Tahquamenon Falls - Atlas Obscura

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Tahquamenon Falls

These dramatic cola-colored falls have appeared in a poem by Henry Wadsworth Longfellow and a song by Sufjan Stevens. 


Within the second-largest of Michigan’s state parks resides the second-largest waterfall east of the Mississippi: Tahquamenon Falls. (“Tahquamenon” rhymes with “phenomenon.”) The falls are actually a series—the largest of which, called the Upper Falls, stretches 200 feet wide and 48 feet high. Downriver of the Upper Falls you can find the Lower Falls, a series of five waterfalls cascading around a rowboat-accessible island.

The falls were first made famous by Henry Wadsworth Longfellow’s “The Song of Hiawatha,” in which the main character Hiawatha builds his canoe “by the rushing Tahquamenaw.” Long before white men like Longfellow set eyes on the falls, however, it was long-used as a hunting and fishing site by the Ojibwa natives. Then, in the 1800s the river was used by loggers who used its current like a highway to transport timber harvested from deep in Michigan’s upper peninsula to mills along the riverbank.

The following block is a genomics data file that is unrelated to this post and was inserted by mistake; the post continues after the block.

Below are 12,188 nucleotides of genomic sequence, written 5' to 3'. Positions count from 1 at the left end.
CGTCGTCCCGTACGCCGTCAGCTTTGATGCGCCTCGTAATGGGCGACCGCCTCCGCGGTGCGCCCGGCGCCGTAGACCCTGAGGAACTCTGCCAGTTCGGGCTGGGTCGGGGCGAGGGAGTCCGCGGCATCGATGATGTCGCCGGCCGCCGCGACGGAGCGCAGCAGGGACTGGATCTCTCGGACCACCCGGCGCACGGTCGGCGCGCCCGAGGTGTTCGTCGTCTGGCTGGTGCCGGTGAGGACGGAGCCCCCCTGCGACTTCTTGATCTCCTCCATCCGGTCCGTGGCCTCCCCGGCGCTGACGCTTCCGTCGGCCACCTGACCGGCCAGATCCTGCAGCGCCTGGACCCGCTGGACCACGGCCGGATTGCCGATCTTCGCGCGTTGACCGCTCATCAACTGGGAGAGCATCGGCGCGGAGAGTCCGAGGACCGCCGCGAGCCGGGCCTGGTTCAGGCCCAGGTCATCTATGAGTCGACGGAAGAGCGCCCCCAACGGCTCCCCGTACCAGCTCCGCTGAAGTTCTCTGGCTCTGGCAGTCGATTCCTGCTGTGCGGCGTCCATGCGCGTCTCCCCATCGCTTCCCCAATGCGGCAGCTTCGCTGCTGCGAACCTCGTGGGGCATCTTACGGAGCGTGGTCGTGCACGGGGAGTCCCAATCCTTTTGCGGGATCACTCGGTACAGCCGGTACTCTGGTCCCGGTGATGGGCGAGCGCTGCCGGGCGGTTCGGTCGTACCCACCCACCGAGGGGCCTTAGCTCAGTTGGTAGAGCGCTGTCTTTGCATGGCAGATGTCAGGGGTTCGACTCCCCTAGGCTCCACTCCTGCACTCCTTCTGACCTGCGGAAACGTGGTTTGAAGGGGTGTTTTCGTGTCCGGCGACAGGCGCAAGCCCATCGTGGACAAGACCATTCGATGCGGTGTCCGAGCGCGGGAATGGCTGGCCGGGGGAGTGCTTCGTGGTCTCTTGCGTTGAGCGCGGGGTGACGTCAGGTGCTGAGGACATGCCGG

The trademark brown, cola-like color of the river is due to tannic acid absorbed from the surrounding cedar trees. Because of the color fo the water, this feature is known to some as “Root Beer Falls.”

More recently, the falls made an appearance on Sufjan Steven’s 2003 album Greetings from Michigan: The Great Lake State in the form of a song title.

Know Before You Go

Once inside Tahquamenon State Park, there is clear signage for both the upper and lower falls. There will be a small parking fee. Once parked, just follow the easily marked paved trails to whichever falls you wish to visit. Parking fees are listed below. Don't forget to try a pasty before you leave the U.P.!

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